Traveling can be risky business. Any time you are away from your comfort zone, you will face a whole new slew of risks.
Health concerns, scams, theft, a language barrier, natural catastrophes, political unrest, transportation scares – the list goes on.
While you cannot prevent wars and tsunamis, you can take steps to ensure that you are a little bit safer while traveling.
Check out these 7 travel safety tips to make sure you made it back from your next adventure in one piece.
1. Do Your Research
Some risks cannot be avoided. No matter where you are, you may be the victim of crime. But doing your research ahead of traveling will help reduce those risks.
Don’t be ignorant about where you are traveling. Know the country’s laws and cultural norms.
Make sure you look up the neighborhood you’ll be staying in and the areas you’ll be passing through. Have you accidentally booked a hotel in a dangerous part of the city? Is it unsafe to walk that area at night?
Know before you go. There is plenty of information out there about the safest areas for travelers. A simple internet search can save you a lot of trouble on the road.
2. Fake It Until You Make It
As much as possible, you’ll want to blend in with the locals. Standing out as an uninformed tourist makes you an easy mark. It may also cause other issues.
This means that you need to know what constitutes inappropriate dress and manners. It may be too risque for women to wear tank tops. You may upset someone by trying to shake their hand.
You don’t want to accidentally offend a different culture. You are there to explore and appreciate a new place. Make sure you don’t leave a bad taste in the mouths of your host country.
It will give future tourists a bad name.
Looking like a local will also reduce the chances that you’ll be targeted for a scam. Haggle like a local, avoid asking for directions, and make sure you speak at least a little of the language.
3. Stay Modest
Don’t showcase your wealth.
Wearing expensive jewelry, carrying large sums of cash, or showing off expensive gear will make you a target for pickpockets, thieves, and other scam artists.
Carrying your cash in multiple different, zipped pockets will allow you to pay without having to dig through wads of cash to find the right bill. This is especially important if it is a foreign currency and you don’t really understand how much money you are pulling out.
4. Be Smart About Public Transportation
Most tourists don’t drive when they’re on vacation. We take buses, taxis, trains, and planes. Make good choices for your transportation.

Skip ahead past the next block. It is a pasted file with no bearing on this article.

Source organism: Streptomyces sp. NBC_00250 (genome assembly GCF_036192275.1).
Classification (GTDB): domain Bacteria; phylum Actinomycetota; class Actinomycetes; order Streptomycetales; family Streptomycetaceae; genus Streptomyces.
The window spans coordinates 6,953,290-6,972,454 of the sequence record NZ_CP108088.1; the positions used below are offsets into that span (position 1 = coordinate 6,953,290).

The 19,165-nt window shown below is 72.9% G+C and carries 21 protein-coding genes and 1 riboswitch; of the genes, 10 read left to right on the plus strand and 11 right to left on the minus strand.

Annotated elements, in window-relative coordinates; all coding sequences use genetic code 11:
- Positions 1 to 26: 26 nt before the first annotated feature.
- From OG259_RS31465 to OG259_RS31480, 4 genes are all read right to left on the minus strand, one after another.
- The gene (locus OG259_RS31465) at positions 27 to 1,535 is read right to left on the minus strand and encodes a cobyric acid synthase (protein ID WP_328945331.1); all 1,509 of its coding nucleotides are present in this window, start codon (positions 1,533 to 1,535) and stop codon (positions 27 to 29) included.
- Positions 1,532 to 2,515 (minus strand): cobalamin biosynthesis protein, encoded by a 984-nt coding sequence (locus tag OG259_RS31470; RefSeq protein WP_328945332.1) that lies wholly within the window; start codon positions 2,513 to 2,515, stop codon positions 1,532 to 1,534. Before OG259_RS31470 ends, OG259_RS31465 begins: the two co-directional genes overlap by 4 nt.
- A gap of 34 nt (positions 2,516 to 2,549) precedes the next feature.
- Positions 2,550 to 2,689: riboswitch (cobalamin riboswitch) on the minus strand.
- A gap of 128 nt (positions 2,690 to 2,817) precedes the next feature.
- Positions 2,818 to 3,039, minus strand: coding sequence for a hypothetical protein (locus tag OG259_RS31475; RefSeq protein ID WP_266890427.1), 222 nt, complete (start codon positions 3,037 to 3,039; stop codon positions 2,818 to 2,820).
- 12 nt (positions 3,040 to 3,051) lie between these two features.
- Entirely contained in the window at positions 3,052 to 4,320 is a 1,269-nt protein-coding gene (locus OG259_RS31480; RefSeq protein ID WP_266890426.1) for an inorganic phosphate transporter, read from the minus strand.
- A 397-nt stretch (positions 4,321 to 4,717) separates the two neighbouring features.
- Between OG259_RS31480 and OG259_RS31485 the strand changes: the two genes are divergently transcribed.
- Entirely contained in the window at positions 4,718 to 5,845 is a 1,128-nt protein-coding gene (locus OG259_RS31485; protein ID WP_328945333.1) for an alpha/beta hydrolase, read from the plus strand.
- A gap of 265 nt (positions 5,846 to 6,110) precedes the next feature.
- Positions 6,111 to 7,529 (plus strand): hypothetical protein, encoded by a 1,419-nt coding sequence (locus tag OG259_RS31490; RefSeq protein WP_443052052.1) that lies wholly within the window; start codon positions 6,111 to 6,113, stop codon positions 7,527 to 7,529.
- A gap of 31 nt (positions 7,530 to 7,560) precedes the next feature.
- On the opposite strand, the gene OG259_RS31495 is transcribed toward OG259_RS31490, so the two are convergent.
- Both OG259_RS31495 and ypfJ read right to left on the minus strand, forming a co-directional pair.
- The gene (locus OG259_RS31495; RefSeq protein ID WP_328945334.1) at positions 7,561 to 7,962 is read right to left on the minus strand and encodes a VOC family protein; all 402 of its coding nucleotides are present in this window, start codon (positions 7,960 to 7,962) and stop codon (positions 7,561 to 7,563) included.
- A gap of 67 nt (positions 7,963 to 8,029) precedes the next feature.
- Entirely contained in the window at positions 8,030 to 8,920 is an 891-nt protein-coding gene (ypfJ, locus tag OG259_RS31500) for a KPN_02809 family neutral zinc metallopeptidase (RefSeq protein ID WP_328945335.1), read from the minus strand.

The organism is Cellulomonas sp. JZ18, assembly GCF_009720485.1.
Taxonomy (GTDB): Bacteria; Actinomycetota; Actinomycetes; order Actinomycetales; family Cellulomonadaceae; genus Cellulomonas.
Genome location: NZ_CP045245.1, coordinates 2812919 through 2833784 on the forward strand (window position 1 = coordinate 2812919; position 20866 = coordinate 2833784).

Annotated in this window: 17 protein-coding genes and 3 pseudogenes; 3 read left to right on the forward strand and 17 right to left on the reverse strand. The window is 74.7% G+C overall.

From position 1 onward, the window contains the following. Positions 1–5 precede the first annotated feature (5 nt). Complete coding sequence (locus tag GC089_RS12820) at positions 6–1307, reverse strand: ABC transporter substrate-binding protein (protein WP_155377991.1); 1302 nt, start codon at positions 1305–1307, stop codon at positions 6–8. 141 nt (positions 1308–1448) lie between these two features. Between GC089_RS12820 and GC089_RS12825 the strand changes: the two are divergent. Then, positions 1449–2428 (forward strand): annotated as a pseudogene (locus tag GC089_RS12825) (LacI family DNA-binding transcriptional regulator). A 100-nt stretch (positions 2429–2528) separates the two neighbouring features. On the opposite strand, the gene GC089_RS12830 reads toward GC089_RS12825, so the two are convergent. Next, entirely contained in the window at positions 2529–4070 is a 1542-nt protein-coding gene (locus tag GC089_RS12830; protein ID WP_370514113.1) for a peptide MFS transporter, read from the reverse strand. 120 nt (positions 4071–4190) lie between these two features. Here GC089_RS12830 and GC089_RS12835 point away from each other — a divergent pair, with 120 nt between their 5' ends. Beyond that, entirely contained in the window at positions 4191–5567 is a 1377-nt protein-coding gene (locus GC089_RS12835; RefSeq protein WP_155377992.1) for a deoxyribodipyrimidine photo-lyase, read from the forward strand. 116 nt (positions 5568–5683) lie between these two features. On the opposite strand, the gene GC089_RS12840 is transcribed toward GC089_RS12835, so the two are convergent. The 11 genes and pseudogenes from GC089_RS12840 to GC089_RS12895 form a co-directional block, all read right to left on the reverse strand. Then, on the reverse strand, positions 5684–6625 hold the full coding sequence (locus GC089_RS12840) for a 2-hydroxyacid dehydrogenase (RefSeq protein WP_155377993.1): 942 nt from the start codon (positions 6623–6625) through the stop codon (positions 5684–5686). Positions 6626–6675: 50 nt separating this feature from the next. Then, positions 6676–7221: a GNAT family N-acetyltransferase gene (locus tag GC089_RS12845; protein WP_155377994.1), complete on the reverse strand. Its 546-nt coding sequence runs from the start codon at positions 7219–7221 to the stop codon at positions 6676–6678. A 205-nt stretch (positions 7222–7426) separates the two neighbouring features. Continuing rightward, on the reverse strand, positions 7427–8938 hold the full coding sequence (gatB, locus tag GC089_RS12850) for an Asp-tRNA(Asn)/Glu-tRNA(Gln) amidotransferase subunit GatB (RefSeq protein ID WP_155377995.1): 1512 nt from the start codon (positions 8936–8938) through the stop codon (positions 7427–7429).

In some ways, this goes back to doing adequate research before you travel.
You want to make sure you are using reliable public transportation. Avoid services dealing with an injury claim or other malpractice accusations.
Make sure the bus or car service you are using has good reviews online.
Double check train and bus stations to make sure they are open and operating before you walk there. You don’t want to end up stranded at a remote station with no way back to your lodging.
Your hotel or hostel will be able to help you find a taxi or car service with a good reputation. They can also steer you away from disreputable options.
5. Consider Travel Insurance
If you’re a natural worrier, this one is a no-brainer. But everyone should consider travel insurance.
The insurance will protect you from theft, injury, and illness. It can be used to cover a trip to the hospital. It can also be used to replace stolen personal items.
Travel insurance helps you if a natural disaster strikes your destination.
For a relatively small sum, you can travel with much less worry.
6. Manage Your Health
If you are traveling to a developing country, it is smart to bring a supply of medicine. You may not be able to get over-the-counter meds locally. Medicines like motion sickness pills, bug repellent, and headache relief might not be available.
Even if you are traveling to a developed nation, it’s not a bad idea to have a small supply of meds on-hand. This way, you won’t have to take time out of your trip to hunt down cold medicine.
Before traveling out of the country, check with your doctor. Find out if are any vaccines or other prophylactics that you should consider.
You might need preventative malaria medicine or a vaccine against Yellow Fever.
Make sure you refill any prescription meds that you’ll need before you go. If you’re traveling for an extended period of time, have your doctor write you an Rx for extra refills. Check with your insurance company to see if they’ll honor the additional refill due to travel.
7. Always Plan for the Emergency
Above all else, prep for the worst case scenario. Plan for the best, but prepare for the worst.
You should know how to get in touch with the closest US embassy. You should know how to contact the local police and fire departments.
Always let someone know your intended itinerary. Make sure you check in before you leave and when you get back. If you’re late for your check-in, make sure someone knows to call the proper authorities.
Carry a photo ID, or a photocopy of your passport, with you at all times.
Learn some basic phrases, such as “I need help” or “Call the police”, in the local language.
Bon Voyage: Remember to Use These Travel Safety Tips!
Don’t let the risks of traveling keep you from exploring. Make sure you are heeding these travel safety tips to ensure you have the best time possible.
Now pack those bags and hit the road!
Want to learn more tricks and tips for traveling? Check out our guide to traveling on a budget.